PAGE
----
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The Royal Australian and New Zealand College of Radiologists®

Octreotide Scan

Ms Maria Triantafillou
Dr Dee Nandurkar
Date last modified: July 15, 2009


13. What are the prerequisites for having an Octreotide Scan done?

  • No fasting is required prior to procedure.
  • A relevant history of the type of suspected or known primary tumour, its hormonal activity, the results of other imaging studies (CT, MRI), laboratory results (tumour markers), history of recent surgery, chemotherapy, radiation therapy and octreotide therapy should be available on the referral. A history of cholecystectomy should also be noted.
  • For patients suspected of having insulinoma, an intravenous infusion of glucose should be available because of potential for inducing severe hypoglycaemia.
  • Indium -111 octreotide should not be injected into existing I.V. lines used to administer other fluids or together with solutions for total parenteral nutrition.
  • Octreotide therapy should be ceased 72 hours prior to the procedure.
  • Patient should be well hydrated before and up to one day after the procedure. This ensures a reduced radiation dose to patient.
  • The use of laxatives should be considered, especially when the abdomen is the area of interest. A mild laxative can be taken the evening prior to the injection and in the evening following the injection. The need for bowel preparation should be assessed on an individual basis and laxatives should not be used in patients with active diarrhoea.

14. What are the absolute contraindications for an Octreotide Scan?

This study may not be suitable for pregnant women. The benefit versus risk should be discussed with the nuclear medicine specialist.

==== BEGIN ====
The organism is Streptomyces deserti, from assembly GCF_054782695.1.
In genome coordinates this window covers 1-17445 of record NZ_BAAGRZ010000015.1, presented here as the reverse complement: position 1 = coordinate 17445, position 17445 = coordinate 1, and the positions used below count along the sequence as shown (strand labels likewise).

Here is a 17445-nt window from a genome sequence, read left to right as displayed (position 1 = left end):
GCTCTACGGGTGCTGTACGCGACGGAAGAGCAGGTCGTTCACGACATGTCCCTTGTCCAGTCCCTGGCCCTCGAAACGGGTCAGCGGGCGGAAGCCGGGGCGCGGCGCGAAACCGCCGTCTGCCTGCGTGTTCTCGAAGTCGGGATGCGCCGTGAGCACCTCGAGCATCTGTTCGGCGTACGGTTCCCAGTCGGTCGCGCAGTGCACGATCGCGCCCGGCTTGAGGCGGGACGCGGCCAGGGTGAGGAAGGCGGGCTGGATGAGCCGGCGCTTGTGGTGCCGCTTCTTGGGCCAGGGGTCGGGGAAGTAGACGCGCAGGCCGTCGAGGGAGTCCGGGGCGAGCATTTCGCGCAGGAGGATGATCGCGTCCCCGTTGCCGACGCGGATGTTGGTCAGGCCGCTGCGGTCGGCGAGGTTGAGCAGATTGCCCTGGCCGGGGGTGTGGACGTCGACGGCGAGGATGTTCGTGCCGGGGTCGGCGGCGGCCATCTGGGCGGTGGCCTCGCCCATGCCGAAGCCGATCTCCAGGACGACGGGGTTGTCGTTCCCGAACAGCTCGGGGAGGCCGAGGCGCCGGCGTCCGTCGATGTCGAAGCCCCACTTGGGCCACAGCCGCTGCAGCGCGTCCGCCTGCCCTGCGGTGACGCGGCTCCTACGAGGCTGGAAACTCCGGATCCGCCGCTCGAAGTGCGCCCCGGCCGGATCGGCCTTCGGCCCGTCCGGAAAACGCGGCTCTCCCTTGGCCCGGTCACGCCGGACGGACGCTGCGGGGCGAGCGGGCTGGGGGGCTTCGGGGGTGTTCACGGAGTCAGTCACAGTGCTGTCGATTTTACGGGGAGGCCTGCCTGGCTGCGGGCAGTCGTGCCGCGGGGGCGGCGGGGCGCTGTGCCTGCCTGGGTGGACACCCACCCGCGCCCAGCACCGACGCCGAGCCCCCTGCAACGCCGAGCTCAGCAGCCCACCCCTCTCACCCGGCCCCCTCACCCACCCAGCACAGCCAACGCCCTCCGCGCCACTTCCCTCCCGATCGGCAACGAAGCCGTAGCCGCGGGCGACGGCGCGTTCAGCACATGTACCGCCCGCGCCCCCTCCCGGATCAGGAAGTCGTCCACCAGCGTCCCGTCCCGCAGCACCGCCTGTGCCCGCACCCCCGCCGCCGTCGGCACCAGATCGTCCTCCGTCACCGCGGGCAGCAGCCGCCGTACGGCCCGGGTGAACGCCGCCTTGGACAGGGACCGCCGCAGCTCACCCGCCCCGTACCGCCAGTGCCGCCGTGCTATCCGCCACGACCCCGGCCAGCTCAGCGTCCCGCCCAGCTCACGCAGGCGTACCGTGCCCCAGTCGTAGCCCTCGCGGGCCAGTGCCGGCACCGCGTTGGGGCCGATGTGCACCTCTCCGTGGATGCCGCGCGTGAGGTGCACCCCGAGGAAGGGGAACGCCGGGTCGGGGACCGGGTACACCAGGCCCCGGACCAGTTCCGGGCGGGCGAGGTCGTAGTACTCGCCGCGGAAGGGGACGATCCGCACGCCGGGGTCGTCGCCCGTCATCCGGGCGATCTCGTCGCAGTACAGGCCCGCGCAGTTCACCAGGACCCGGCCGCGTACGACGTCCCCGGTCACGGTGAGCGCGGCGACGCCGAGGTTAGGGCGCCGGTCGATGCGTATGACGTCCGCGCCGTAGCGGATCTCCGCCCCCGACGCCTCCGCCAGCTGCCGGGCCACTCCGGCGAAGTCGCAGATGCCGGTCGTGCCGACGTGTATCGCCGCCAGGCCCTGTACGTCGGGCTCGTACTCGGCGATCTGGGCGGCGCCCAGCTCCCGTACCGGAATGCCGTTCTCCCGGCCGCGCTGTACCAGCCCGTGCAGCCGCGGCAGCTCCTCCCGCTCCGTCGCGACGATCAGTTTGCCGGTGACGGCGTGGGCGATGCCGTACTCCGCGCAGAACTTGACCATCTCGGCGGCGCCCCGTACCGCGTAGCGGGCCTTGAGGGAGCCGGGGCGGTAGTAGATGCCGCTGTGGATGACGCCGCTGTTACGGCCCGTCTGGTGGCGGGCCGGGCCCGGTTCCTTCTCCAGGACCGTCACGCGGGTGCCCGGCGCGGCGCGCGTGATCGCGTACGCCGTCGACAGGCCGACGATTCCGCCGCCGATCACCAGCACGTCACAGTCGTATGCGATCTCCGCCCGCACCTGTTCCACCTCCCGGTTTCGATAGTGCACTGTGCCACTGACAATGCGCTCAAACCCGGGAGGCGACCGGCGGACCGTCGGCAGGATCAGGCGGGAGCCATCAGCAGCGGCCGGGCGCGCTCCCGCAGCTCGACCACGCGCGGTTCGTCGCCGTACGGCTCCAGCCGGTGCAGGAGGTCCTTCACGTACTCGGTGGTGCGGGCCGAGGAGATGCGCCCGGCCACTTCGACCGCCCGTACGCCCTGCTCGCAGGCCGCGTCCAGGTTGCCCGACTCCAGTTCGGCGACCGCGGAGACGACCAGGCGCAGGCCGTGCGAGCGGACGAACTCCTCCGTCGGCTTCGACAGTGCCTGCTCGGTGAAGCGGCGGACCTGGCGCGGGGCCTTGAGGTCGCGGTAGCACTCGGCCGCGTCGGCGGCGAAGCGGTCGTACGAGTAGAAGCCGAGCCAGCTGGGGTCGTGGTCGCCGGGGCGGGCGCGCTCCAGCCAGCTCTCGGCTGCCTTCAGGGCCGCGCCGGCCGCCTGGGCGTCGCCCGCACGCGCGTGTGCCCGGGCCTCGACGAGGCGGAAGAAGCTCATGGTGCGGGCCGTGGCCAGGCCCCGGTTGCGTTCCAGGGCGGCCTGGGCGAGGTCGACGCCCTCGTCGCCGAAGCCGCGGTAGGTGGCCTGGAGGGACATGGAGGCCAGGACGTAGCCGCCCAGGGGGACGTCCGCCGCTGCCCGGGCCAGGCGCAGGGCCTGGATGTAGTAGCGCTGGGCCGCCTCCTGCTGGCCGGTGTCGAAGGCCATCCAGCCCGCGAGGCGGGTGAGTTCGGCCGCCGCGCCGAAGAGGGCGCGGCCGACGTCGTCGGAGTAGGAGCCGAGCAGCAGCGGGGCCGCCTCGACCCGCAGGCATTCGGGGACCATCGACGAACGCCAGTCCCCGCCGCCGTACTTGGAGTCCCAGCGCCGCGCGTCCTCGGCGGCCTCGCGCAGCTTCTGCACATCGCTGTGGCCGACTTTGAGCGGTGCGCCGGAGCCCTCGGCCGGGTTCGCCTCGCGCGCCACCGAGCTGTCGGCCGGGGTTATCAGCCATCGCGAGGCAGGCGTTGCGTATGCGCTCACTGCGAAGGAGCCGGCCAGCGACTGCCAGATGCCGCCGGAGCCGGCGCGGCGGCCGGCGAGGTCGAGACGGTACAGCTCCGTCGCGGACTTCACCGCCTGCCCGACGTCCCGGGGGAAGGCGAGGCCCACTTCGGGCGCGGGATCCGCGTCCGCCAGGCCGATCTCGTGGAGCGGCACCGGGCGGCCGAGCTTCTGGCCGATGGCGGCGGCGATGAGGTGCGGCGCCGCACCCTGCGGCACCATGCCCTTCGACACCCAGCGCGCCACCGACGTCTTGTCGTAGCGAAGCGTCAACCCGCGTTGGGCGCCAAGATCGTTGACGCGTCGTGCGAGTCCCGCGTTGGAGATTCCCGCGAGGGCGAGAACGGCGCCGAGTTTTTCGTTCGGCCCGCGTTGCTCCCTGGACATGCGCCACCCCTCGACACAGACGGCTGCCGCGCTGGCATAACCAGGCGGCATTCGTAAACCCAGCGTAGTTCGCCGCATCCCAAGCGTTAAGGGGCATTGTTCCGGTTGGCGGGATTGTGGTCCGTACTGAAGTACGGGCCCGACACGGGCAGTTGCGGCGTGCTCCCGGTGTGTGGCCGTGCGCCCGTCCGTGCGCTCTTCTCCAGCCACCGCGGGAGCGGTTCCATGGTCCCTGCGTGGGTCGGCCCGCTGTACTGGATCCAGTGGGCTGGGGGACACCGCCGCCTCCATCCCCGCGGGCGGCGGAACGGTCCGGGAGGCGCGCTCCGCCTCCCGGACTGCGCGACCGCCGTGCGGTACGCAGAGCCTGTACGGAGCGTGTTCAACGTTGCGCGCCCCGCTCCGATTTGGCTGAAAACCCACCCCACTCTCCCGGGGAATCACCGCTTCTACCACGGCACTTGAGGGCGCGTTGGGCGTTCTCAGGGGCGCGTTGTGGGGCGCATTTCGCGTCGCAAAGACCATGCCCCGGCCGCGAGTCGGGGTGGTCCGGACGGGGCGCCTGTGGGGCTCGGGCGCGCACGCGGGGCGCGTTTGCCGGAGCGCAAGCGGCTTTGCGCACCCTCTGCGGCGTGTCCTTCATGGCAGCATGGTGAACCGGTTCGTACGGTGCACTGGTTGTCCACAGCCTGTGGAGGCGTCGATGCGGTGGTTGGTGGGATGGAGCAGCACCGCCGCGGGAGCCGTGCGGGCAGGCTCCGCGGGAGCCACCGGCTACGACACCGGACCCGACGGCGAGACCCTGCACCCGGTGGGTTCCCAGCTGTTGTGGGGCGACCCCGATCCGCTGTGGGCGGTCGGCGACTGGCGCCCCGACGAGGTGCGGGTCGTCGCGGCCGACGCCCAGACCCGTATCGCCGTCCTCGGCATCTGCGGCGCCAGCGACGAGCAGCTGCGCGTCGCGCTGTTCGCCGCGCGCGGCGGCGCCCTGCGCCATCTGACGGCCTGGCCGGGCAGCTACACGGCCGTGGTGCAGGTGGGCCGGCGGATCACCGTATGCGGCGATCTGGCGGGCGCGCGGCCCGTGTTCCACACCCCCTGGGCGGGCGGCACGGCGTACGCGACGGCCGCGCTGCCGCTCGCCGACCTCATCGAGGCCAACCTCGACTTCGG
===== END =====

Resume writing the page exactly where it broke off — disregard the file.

Women who are breastfeeding and people who are the primary or sole carer for small children may need to make special preparations after the test to stop breastfeeding for a short time and to avoid close contact with young children due to the small amount of radioactivity released for a while after the test. Patients should discuss this with their referring doctor or the nuclear medicine practice where they will have the test for details. See Nuclear Medicine for further information about the precautions to take with nuclear medicine studies for breastfeeding patients and those in close contact with children.


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15. What are the relative contraindications for an Octreotide scan?

  • The doctor should contact the hospital or radiology practice and check bed limits if their patient is morbidly obese.

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16. What are the adverse effects of an Octreotide scan?

There are no adverse affects from an Octreotide Scan. The amount of radiation exposure is quite safe and should not result in any short or long term hazardous effects.


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17. Are there alternative imaging tests, interventions or surgical procedures to an Octreotide scan?

PET scan can often prove complementary. Benign slow growing tumours tend to be octreotide positive, whilst aggressive tumours tend to be PET positive. CT and MR imaging are also often complementary, but as these tumours can be slow growing they can escape detection with conventional imaging.